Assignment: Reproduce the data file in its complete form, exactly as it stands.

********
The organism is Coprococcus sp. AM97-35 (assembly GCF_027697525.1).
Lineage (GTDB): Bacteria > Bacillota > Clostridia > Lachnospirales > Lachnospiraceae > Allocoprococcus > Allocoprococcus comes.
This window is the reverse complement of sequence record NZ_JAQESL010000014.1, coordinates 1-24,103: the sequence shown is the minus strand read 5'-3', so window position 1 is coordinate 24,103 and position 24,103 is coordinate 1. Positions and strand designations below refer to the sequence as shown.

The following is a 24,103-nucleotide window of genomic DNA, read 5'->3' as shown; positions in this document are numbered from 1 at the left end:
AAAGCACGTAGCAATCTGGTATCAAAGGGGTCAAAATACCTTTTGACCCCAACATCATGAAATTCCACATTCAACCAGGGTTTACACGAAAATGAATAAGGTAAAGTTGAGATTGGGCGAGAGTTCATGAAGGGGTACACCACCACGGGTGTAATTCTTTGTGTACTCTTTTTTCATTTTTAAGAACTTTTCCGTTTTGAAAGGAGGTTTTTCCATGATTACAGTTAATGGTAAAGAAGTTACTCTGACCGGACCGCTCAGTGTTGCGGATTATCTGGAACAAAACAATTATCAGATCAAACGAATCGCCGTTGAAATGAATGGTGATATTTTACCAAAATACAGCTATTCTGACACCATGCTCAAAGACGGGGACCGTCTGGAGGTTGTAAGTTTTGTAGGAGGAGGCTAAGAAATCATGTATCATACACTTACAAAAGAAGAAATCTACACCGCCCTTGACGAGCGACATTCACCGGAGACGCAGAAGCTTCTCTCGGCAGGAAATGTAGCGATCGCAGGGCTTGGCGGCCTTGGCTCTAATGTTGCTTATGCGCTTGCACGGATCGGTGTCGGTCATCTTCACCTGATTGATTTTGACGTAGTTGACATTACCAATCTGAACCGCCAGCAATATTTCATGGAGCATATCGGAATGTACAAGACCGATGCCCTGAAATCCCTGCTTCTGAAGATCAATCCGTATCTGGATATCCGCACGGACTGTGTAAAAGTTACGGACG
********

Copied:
The organism is Coprococcus sp. AM97-35 (assembly GCF_027697525.1).
Lineage (GTDB): Bacteria > Bacillota > Clostridia > Lachnospirales > Lachnospiraceae > Allocoprococcus > Allocoprococcus comes.
This window is the reverse complement of sequence record NZ_JAQESL010000014.1, coordinates 1-24,103: the sequence shown is the minus strand read 5'-3', so window position 1 is coordinate 24,103 and position 24,103 is coordinate 1. Positions and strand designations below refer to the sequence as shown.

The following is a 24,103-nucleotide window of genomic DNA, read 5'->3' as shown; positions in this document are numbered from 1 at the left end:
AAAGCACGTAGCAATCTGGTATCAAAGGGGTCAAAATACCTTTTGACCCCAACATCATGAAATTCCACATTCAACCAGGGTTTACACGAAAATGAATAAGGTAAAGTTGAGATTGGGCGAGAGTTCATGAAGGGGTACACCACCACGGGTGTAATTCTTTGTGTACTCTTTTTTCATTTTTAAGAACTTTTCCGTTTTGAAAGGAGGTTTTTCCATGATTACAGTTAATGGTAAAGAAGTTACTCTGACCGGACCGCTCAGTGTTGCGGATTATCTGGAACAAAACAATTATCAGATCAAACGAATCGCCGTTGAAATGAATGGTGATATTTTACCAAAATACAGCTATTCTGACACCATGCTCAAAGACGGGGACCGTCTGGAGGTTGTAAGTTTTGTAGGAGGAGGCTAAGAAATCATGTATCATACACTTACAAAAGAAGAAATCTACACCGCCCTTGACGAGCGACATTCACCGGAGACGCAGAAGCTTCTCTCGGCAGGAAATGTAGCGATCGCAGGGCTTGGCGGCCTTGGCTCTAATGTTGCTTATGCGCTTGCACGGATCGGTGTCGGTCATCTTCACCTGATTGATTTTGACGTAGTTGACATTACCAATCTGAACCGCCAGCAATATTTCATGGAGCATATCGGAATGTACAAGACCGATGCCCTGAAATCCCTGCTTCTGAAGATCAATCCGTATCTGGATATCCGCACGGACTGTGTAAAAGTTACGGACG